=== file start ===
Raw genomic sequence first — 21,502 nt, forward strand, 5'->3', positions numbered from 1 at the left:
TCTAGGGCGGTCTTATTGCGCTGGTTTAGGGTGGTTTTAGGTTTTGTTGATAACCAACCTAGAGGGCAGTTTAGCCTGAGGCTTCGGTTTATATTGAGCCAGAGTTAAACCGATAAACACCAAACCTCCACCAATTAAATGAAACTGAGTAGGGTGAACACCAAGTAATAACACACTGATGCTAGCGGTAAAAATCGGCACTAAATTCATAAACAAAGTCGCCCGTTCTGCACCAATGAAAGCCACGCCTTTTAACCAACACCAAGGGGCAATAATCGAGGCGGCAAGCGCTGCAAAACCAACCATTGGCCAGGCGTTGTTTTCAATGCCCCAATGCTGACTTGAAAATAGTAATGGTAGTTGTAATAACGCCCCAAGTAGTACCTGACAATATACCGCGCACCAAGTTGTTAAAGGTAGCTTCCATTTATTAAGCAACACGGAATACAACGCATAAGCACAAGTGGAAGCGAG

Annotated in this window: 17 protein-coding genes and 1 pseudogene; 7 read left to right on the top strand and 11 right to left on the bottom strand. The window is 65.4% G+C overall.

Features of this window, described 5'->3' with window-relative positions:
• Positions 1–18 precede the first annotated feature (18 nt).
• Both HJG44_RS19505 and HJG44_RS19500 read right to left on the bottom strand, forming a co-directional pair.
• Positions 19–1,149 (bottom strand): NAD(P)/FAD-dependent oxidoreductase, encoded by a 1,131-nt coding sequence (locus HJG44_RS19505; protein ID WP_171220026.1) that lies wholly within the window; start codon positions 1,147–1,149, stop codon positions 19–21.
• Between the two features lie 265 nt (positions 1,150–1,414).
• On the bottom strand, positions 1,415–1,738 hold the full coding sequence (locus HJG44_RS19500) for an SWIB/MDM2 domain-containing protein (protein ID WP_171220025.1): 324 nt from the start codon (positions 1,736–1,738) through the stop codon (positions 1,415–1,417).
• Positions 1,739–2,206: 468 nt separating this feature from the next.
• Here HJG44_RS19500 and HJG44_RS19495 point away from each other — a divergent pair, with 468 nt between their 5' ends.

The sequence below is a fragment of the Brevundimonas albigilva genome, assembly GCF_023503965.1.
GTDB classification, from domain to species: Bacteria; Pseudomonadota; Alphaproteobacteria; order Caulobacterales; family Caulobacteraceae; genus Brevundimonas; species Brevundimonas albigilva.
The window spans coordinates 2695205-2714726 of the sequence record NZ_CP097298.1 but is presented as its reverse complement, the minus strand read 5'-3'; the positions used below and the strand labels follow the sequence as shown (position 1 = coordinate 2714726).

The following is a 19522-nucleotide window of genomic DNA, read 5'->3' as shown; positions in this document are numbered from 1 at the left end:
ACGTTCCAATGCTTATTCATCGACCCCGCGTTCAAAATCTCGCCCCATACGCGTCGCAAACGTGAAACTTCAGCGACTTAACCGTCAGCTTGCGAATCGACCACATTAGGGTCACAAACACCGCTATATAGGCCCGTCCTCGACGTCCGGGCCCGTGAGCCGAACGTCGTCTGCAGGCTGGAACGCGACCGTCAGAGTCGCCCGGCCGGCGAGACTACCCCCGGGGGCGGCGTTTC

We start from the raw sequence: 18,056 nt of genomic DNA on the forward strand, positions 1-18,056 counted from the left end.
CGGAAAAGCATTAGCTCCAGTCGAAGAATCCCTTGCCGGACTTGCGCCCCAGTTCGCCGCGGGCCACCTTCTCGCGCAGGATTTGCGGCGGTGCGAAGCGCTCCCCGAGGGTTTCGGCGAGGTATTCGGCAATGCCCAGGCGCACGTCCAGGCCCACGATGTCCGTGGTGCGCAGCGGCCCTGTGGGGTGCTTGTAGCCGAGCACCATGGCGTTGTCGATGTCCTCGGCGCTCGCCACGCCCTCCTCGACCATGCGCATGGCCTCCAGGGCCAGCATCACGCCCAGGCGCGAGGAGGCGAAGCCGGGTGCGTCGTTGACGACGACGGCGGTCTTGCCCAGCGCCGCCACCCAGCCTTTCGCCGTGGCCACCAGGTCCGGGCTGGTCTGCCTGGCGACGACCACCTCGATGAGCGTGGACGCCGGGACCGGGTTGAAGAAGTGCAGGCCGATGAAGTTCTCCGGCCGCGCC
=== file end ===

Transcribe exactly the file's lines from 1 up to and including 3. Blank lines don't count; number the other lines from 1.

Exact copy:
Raw genomic sequence first — 21,502 nt, forward strand, 5'->3', positions numbered from 1 at the left:
TCTAGGGCGGTCTTATTGCGCTGGTTTAGGGTGGTTTTAGGTTTTGTTGATAACCAACCTAGAGGGCAGTTTAGCCTGAGGCTTCGGTTTATATTGAGCCAGAGTTAAACCGATAAACACCAAACCTCCACCAATTAAATGAAACTGAGTAGGGTGAACACCAAGTAATAACACACTGATGCTAGCGGTAAAAATCGGCACTAAATTCATAAACAAAGTCGCCCGTTCTGCACCAATGAAAGCCACGCCTTTTAACCAACACCAAGGGGCAATAATCGAGGCGGCAAGCGCTGCAAAACCAACCATTGGCCAGGCGTTGTTTTCAATGCCCCAATGCTGACTTGAAAATAGTAATGGTAGTTGTAATAACGCCCCAAGTAGTACCTGACAATATACCGCGCACCAAGTTGTTAAAGGTAGCTTCCATTTATTAAGCAACACGGAATACAACGCATAAGCACAAGTGGAAGCGAG

Annotated in this window: 17 protein-coding genes and 1 pseudogene; 7 read left to right on the top strand and 11 right to left on the bottom strand. The window is 65.4% G+C overall.